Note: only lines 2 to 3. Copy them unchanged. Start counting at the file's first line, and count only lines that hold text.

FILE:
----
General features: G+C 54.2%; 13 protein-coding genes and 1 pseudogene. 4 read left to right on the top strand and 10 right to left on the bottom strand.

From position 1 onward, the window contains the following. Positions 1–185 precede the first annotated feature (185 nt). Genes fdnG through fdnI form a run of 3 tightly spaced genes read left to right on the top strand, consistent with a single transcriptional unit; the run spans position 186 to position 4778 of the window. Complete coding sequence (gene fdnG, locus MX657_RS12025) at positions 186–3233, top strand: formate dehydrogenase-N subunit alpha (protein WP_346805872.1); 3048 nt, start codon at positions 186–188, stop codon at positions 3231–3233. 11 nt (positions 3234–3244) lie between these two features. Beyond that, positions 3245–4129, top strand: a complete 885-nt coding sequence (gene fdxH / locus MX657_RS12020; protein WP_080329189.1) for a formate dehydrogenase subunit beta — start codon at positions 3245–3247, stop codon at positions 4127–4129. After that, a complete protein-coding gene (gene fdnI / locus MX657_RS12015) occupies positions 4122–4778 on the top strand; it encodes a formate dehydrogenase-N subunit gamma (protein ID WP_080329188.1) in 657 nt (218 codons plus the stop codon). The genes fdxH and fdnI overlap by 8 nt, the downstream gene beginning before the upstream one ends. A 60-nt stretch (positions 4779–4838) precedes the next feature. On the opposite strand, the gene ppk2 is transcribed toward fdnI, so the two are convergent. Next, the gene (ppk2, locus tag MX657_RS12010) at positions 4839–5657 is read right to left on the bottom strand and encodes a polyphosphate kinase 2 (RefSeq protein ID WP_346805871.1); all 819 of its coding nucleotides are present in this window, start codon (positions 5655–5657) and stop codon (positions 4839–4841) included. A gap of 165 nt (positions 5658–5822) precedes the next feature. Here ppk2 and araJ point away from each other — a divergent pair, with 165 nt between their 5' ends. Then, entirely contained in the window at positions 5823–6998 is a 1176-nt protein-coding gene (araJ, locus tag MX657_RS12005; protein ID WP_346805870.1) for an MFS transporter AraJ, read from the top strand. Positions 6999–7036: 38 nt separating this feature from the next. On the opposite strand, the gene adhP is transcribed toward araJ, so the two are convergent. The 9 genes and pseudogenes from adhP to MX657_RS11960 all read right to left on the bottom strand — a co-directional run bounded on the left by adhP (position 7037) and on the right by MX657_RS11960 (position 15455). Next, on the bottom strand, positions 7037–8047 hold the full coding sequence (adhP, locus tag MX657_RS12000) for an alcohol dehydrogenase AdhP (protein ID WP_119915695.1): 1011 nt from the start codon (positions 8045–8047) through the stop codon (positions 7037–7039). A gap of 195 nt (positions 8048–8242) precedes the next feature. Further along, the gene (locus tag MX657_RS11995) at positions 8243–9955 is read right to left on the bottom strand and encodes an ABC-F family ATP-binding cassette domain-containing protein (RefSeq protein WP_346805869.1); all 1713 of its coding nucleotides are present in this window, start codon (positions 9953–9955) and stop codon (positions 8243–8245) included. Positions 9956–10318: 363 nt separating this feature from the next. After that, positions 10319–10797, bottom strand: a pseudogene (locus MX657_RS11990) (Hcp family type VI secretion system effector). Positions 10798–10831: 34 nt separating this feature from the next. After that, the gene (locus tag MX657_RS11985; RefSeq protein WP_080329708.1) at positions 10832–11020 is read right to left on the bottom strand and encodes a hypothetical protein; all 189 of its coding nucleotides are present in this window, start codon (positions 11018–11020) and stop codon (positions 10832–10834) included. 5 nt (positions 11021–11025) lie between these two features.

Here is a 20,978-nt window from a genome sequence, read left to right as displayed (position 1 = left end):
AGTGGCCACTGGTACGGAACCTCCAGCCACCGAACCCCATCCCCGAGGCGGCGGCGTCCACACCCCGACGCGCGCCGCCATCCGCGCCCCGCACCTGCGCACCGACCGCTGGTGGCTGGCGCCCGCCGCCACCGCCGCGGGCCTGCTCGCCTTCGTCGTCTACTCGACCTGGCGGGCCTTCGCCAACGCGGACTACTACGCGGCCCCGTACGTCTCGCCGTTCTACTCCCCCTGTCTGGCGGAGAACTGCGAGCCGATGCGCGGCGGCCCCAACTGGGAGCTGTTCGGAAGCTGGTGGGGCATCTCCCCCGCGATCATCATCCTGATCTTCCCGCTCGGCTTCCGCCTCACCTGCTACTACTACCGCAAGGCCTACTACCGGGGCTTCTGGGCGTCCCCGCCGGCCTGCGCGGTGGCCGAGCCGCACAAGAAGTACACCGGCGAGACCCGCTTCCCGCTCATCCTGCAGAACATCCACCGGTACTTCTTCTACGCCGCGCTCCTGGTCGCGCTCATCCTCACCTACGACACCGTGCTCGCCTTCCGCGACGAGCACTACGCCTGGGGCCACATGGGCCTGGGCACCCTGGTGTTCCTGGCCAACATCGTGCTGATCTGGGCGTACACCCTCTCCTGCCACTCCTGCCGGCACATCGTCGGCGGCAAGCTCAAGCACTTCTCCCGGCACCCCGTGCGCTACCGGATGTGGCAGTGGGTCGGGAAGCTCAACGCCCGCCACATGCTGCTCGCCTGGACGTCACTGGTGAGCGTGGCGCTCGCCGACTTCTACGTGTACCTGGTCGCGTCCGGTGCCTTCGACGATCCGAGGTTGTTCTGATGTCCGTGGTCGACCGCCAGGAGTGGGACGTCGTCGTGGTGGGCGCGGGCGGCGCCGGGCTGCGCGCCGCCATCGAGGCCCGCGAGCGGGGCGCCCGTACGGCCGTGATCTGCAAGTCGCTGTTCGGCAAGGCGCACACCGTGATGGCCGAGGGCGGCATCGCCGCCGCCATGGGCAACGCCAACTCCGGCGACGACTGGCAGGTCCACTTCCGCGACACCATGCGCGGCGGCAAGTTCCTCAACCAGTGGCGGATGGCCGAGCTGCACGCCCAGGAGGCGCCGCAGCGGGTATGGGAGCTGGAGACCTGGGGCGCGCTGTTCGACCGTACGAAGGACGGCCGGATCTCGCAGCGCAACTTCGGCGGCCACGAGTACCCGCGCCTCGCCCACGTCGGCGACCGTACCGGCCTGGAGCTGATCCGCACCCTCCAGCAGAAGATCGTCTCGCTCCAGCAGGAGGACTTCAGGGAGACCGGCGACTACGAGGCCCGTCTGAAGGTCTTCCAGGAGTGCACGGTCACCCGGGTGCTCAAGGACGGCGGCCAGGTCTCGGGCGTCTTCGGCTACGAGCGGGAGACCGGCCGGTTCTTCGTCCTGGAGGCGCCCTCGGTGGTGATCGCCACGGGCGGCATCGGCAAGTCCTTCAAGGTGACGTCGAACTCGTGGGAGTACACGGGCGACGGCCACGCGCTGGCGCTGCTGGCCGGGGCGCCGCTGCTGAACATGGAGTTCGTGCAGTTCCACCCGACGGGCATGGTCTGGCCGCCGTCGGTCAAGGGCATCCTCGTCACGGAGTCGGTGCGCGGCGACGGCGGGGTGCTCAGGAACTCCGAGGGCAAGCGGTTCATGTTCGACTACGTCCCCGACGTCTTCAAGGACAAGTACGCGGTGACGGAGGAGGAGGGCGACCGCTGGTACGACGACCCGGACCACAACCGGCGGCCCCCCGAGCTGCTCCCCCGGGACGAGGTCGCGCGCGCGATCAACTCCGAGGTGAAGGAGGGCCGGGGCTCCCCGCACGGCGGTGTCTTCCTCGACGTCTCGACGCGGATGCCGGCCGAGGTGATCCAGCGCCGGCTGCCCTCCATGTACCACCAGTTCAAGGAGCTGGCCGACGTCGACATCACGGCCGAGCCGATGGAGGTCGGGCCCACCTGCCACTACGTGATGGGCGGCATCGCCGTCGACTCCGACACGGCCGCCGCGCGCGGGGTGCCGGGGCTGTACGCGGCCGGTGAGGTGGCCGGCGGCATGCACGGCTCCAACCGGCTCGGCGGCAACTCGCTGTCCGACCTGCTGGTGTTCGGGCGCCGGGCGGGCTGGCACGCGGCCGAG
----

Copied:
From position 1 onward, the window contains the following. Positions 1–185 precede the first annotated feature (185 nt). Genes fdnG through fdnI form a run of 3 tightly spaced genes read left to right on the top strand, consistent with a single transcriptional unit; the run spans position 186 to position 4778 of the window. Complete coding sequence (gene fdnG, locus MX657_RS12025) at positions 186–3233, top strand: formate dehydrogenase-N subunit alpha (protein WP_346805872.1); 3048 nt, start codon at positions 186–188, stop codon at positions 3231–3233. 11 nt (positions 3234–3244) lie between these two features. Beyond that, positions 3245–4129, top strand: a complete 885-nt coding sequence (gene fdxH / locus MX657_RS12020; protein WP_080329189.1) for a formate dehydrogenase subunit beta — start codon at positions 3245–3247, stop codon at positions 4127–4129. After that, a complete protein-coding gene (gene fdnI / locus MX657_RS12015) occupies positions 4122–4778 on the top strand; it encodes a formate dehydrogenase-N subunit gamma (protein ID WP_080329188.1) in 657 nt (218 codons plus the stop codon). The genes fdxH and fdnI overlap by 8 nt, the downstream gene beginning before the upstream one ends. A 60-nt stretch (positions 4779–4838) precedes the next feature. On the opposite strand, the gene ppk2 is transcribed toward fdnI, so the two are convergent. Next, the gene (ppk2, locus tag MX657_RS12010) at positions 4839–5657 is read right to left on the bottom strand and encodes a polyphosphate kinase 2 (RefSeq protein ID WP_346805871.1); all 819 of its coding nucleotides are present in this window, start codon (positions 5655–5657) and stop codon (positions 4839–4841) included. A gap of 165 nt (positions 5658–5822) precedes the next feature. Here ppk2 and araJ point away from each other — a divergent pair, with 165 nt between their 5' ends. Then, entirely contained in the window at positions 5823–6998 is a 1176-nt protein-coding gene (araJ, locus tag MX657_RS12005; protein ID WP_346805870.1) for an MFS transporter AraJ, read from the top strand. Positions 6999–7036: 38 nt separating this feature from the next. On the opposite strand, the gene adhP is transcribed toward araJ, so the two are convergent. The 9 genes and pseudogenes from adhP to MX657_RS11960 all read right to left on the bottom strand — a co-directional run bounded on the left by adhP (position 7037) and on the right by MX657_RS11960 (position 15455). Next, on the bottom strand, positions 7037–8047 hold the full coding sequence (adhP, locus tag MX657_RS12000) for an alcohol dehydrogenase AdhP (protein ID WP_119915695.1): 1011 nt from the start codon (positions 8045–8047) through the stop codon (positions 7037–7039). A gap of 195 nt (positions 8048–8242) precedes the next feature. Further along, the gene (locus tag MX657_RS11995) at positions 8243–9955 is read right to left on the bottom strand and encodes an ABC-F family ATP-binding cassette domain-containing protein (RefSeq protein WP_346805869.1); all 1713 of its coding nucleotides are present in this window, start codon (positions 9953–9955) and stop codon (positions 8243–8245) included. Positions 9956–10318: 363 nt separating this feature from the next. After that, positions 10319–10797, bottom strand: a pseudogene (locus MX657_RS11990) (Hcp family type VI secretion system effector). Positions 10798–10831: 34 nt separating this feature from the next. After that, the gene (locus tag MX657_RS11985; RefSeq protein WP_080329708.1) at positions 10832–11020 is read right to left on the bottom strand and encodes a hypothetical protein; all 189 of its coding nucleotides are present in this window, start codon (positions 11018–11020) and stop codon (positions 10832–10834) included. 5 nt (positions 11021–11025) lie between these two features.

Here is a 20,978-nt window from a genome sequence, read left to right as displayed (position 1 = left end):